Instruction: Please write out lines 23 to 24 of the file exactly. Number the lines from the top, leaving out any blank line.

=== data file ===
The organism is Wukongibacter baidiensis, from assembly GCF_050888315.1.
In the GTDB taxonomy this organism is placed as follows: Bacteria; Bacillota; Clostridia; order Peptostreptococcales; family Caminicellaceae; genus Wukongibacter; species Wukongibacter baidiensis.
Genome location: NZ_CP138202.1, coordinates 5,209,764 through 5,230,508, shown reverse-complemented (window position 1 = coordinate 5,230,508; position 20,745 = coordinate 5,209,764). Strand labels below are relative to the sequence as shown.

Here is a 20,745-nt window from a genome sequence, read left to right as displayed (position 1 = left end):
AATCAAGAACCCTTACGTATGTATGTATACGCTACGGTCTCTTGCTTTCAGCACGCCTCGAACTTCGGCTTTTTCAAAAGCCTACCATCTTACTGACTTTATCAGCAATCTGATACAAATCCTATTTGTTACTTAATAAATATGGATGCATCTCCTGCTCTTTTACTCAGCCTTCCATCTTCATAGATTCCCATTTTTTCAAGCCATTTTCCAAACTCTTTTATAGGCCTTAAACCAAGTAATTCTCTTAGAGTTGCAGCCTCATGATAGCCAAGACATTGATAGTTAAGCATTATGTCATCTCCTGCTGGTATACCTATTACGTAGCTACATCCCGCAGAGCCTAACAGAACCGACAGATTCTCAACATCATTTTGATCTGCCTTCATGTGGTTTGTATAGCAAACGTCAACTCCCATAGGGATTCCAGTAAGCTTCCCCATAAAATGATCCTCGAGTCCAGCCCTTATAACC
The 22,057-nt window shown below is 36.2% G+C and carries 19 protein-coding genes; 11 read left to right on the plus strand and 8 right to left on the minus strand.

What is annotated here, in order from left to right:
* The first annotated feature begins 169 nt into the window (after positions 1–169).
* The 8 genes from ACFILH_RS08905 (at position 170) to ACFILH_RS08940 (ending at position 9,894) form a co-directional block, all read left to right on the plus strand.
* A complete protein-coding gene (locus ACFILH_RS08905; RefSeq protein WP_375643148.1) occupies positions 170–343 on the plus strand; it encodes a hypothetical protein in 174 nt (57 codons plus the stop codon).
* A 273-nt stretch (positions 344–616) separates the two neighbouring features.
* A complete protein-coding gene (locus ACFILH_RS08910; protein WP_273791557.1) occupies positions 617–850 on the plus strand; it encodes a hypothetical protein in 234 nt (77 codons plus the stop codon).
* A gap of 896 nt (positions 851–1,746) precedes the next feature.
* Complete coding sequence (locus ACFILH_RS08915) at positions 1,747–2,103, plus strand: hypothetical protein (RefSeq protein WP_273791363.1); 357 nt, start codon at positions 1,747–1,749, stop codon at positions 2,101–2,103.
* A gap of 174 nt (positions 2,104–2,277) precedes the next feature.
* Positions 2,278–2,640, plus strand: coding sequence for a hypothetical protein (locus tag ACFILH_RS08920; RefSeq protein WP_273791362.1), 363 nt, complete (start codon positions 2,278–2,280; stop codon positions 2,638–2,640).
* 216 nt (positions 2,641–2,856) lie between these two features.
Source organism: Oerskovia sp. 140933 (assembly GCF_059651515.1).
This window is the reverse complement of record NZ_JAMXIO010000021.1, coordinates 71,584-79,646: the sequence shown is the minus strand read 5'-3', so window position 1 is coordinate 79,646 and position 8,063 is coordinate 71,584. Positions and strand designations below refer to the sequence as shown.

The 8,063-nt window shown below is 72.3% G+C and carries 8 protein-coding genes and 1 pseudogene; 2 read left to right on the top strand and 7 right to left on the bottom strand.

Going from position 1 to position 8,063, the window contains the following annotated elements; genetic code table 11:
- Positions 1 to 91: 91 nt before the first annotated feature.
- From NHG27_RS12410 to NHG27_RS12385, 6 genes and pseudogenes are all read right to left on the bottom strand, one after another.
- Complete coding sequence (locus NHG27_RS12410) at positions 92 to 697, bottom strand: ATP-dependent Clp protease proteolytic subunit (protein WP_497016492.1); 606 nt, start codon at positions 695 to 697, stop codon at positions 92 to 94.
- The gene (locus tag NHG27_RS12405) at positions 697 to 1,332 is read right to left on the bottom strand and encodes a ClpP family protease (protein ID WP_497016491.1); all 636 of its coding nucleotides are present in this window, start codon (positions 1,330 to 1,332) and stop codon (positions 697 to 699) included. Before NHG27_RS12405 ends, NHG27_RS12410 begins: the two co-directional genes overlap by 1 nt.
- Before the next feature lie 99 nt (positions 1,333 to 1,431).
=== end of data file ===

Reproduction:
- From NHG27_RS12410 to NHG27_RS12385, 6 genes and pseudogenes are all read right to left on the bottom strand, one after another.
- Complete coding sequence (locus NHG27_RS12410) at positions 92 to 697, bottom strand: ATP-dependent Clp protease proteolytic subunit (protein WP_497016492.1); 606 nt, start codon at positions 695 to 697, stop codon at positions 92 to 94.